The ink on the press release announcing Justin Upton's trade to Atlanta had yet to dry, but baseball's perennially widest-open division had already slimmed down a bit. From year to year, the National League West is the hardest to predict. Every team has won the division since 2006 except for the Rockies, who went to the World Series as a Wild Card in '07. While Upton's departure doesn't eliminate the Diamondbacks before the season starts (Martin Prado could, theoretically, match Upton's WAR), they're running a clear third, at best, behind the Giants and Dodgers.
If the Diamondbacks are to compete this year, their starting pitching will have to lead them. That's where fantasy owners will want to pay the most attention when thinking about this team. Ian Kennedy slipped a bit last season, but still fanned 187 batters in 208.1 innings. Wade Miley went 16-11 with a 3.33 ERA, 1.18 WHIP and 4.8 WAR, nearly besting the Nationals' Bryce Harper for Rookie of the Year honors. Trevor Cahill posted career bests in ERA (3.78), xFIP (3.76) and strikeouts per nine innings (7.02), while throwing more than 197 innings for the third straight season. Arizona also added former A's starter Brandon McCarthy, who dealt with injuries last season but still went 8-6 with a 3.24 ERA and 1.25 WHIP. And Daniel Hudson continues to work his way back from a shoulder injury, while youngsters Patrick Corbin and Tyler Skaggs figure to be part of the equation this year, too.
The staff remains strong, despite the loss of prospect Trevor Bauer in a three-team deal with the Indians and Reds. Still, even with the return of shortstop prospect Didi Gregorius from the Reds, many in the organization considered Bauer a future ace before last season.
There isn't a whole lot to get excited about on offense, but Paul Goldschmidt proved himself a reliable masher in the first half. Miguel Montero is a top-six catcher and Jason Kubel should go for another 30 home runs now that he'll be playing every day. Aaron Hill regained the form he showed in 2009, blasting 26 homers and putting up a .302/.360/.522 slash. Still, this team doesn't move the needle all that much offensively. From a real-life standpoint, the Diamondbacks will have to surprise like the Oakland A's did last year to make the playoffs. For fantasy purposes, if the guy's name wasn't mentioned above, you probably don't want him on your roster.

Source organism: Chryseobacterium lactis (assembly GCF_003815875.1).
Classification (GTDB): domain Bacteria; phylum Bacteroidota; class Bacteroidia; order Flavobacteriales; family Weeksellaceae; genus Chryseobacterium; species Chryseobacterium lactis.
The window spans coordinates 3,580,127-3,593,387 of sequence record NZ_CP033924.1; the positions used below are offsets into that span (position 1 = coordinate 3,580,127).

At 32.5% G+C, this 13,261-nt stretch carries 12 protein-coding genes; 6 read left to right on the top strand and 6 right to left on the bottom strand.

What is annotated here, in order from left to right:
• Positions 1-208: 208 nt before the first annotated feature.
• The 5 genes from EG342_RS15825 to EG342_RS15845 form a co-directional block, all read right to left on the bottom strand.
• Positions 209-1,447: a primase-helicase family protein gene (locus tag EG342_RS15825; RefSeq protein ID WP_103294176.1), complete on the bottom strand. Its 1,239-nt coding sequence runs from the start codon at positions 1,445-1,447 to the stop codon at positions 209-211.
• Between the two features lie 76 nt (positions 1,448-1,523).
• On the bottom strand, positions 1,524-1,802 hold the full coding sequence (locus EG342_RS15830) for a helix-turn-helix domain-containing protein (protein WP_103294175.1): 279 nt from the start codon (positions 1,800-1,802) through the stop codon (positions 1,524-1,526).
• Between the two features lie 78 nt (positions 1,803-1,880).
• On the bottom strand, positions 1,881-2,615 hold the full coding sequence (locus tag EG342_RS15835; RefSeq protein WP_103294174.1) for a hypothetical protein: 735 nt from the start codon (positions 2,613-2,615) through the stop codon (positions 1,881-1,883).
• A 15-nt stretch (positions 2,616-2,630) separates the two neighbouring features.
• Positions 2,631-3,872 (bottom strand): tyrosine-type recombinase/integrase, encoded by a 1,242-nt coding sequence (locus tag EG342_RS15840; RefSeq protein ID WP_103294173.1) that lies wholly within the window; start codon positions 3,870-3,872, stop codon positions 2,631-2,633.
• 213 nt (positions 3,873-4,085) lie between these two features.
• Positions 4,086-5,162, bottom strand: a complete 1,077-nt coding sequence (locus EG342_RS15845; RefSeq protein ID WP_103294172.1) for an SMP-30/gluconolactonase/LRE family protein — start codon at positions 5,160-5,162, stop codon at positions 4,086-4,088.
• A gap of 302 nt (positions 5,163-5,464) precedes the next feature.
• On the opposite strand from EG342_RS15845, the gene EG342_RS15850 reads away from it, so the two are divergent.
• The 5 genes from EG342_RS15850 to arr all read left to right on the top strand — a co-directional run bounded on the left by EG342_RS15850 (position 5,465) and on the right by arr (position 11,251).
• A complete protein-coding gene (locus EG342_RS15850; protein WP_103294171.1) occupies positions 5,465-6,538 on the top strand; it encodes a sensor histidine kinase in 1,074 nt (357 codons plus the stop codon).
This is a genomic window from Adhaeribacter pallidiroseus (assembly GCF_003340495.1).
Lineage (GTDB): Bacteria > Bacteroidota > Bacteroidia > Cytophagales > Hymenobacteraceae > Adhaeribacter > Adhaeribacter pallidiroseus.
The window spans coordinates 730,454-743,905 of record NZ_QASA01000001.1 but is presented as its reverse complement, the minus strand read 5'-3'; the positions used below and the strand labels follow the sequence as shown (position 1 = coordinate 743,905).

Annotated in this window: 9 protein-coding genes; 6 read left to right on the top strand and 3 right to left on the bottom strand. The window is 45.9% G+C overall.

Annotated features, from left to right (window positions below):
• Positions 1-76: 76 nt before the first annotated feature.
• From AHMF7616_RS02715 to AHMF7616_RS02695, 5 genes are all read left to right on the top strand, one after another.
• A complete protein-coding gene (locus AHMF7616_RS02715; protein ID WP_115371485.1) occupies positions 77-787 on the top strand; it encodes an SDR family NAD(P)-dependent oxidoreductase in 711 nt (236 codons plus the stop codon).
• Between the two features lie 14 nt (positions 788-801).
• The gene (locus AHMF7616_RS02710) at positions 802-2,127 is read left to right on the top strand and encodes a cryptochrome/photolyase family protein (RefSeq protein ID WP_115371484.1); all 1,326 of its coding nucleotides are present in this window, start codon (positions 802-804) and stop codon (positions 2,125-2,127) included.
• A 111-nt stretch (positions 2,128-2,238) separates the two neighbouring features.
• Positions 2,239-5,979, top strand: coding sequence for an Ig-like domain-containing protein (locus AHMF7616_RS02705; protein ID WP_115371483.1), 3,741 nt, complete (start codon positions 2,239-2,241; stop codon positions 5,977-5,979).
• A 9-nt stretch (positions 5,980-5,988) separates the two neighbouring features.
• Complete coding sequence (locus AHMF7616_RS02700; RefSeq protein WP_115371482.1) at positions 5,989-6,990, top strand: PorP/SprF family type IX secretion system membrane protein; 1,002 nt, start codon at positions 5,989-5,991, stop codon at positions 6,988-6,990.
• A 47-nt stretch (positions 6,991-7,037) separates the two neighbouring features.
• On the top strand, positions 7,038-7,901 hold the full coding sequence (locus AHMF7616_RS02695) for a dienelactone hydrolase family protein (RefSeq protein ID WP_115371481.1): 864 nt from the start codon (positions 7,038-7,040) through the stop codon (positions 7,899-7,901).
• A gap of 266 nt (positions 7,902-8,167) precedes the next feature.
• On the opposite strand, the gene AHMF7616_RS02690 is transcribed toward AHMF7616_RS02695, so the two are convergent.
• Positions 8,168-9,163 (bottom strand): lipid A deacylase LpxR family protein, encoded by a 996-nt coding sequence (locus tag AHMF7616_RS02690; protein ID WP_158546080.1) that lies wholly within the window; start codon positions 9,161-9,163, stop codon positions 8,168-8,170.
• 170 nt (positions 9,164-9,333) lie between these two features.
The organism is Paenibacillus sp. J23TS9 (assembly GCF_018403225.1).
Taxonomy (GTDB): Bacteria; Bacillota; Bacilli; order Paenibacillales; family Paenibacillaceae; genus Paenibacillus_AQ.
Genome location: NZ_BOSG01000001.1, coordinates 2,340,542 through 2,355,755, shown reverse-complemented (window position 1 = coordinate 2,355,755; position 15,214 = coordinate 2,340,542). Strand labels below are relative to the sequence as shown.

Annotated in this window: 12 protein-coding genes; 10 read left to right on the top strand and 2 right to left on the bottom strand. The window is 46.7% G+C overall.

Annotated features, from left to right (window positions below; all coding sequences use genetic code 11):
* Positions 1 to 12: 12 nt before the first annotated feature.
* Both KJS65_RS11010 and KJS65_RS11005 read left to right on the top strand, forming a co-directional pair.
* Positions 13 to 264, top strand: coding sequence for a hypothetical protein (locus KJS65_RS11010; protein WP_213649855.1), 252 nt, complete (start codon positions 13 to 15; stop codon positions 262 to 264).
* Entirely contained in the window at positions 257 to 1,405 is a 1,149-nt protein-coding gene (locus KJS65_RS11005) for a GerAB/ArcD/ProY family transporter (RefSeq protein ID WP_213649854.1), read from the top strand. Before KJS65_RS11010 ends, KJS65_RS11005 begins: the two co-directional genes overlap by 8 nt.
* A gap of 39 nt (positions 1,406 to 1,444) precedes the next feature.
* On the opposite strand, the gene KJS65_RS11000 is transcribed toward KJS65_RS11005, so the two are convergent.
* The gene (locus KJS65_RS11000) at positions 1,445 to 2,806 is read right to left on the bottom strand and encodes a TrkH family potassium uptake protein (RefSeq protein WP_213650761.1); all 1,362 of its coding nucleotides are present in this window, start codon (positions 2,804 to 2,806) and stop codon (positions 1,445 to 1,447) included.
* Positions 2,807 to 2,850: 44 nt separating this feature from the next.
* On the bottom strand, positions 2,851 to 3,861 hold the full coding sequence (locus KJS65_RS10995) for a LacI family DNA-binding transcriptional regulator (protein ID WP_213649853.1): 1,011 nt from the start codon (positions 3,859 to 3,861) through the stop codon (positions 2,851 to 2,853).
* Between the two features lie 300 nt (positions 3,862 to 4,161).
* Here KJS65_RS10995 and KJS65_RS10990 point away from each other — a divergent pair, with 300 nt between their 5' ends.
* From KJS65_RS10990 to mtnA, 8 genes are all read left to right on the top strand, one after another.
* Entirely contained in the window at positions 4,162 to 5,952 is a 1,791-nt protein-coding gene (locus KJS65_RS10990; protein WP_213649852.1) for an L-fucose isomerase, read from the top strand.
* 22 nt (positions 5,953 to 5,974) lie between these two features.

1. Adam Eaton, CF 2. Martin Prado, 3B 3. Paul Goldschmidt, 1B 4. Jason Kubel, RF 5. Miguel Montero, C 6. Aaron Hill, 2B 7. Cody Ross, LF 8. Cliff Pennington, SS
1. Ian Kennedy 2. Wade Miley 3. Trevor Cahill 4. Brandon McCarthy 5. Patrick Corbin
The first place to look with rates that stark is BABIP, and indeed, Goldschmidt's BABIP dipped to .320 in the second half from .364 in the first. Here's the interesting thing: Most of his other peripherals improved after the All-Star break. His line-drive rate jumped to 26.8 percent from 20.7 percent. His ground-ball rate fell to 38 percent from 42.6 percent. What explains the dip in BABIP? It's likely he was putting more balls in play. In the first half, 17.4 percent of Goldschmidt's fly balls went for home runs. In the second half, that fell to 11.1 percent. Put simply, Goldschmidt popped out a lot more.
Given that we're talking about a guy who's 25 and went 20/18 in his first full year in the majors, I'm willing to forgive Goldschmdit's tepid second half a season ago. He's the No. 5 first baseman on my board.
In a way, Kubel will also replace Upton in the outfield. Thanks to Arizona's outfield glut a season ago, Kubel started just 130 games. With Upton in Atlanta, that number should jump to about 150, resulting in 100 or so more at-bats. Kubel belted 30 homers with 506 ABs last year, making him potentially a very cheap source of power. His .296 BABIP despite a career-high 23-percent line-drive rate and career-low 33.2 ground-ball rate suggests he was extremely unlucky last year.
I believe the answer is yes. Hill has been an interesting player over the last four seasons. He broke out in 2009, hitting .286/.330/.499 with 36 homers for the Blue Jays. He followed that up by falling all the way to .205/.271/.394 in 2010, though he managed 26 round-trippers. So in the last four seasons, Hill has given us two monster campaigns and two terrible ones, though the power has been there in three years. What does that mean for him this year? Well, first, he plays at a relatively shallow position. Robinson Cano is a star, and Ian Kinsler, Dustin Pedroia and Jason Kipnis are objectively better players than Hill. But after those four, whom would you rather have? Ben Zobrist? Brandon Phillips? Chase Utley? Jose Altuve? Danny Espinosa? Rickie Weeks? All of these guys carry serious question marks. Hill has hit for major power at the second base position, with regularity.
Second, Chase Field is one of the best hitters' parks in the majors. According to park factors, it was the sixth-best run-scoring stadium a year ago and surrendered the sixth-most home runs. Hill clearly adjusted well from his first day in Arizona. I don't see any reason for that to change this season.
NL-only players to know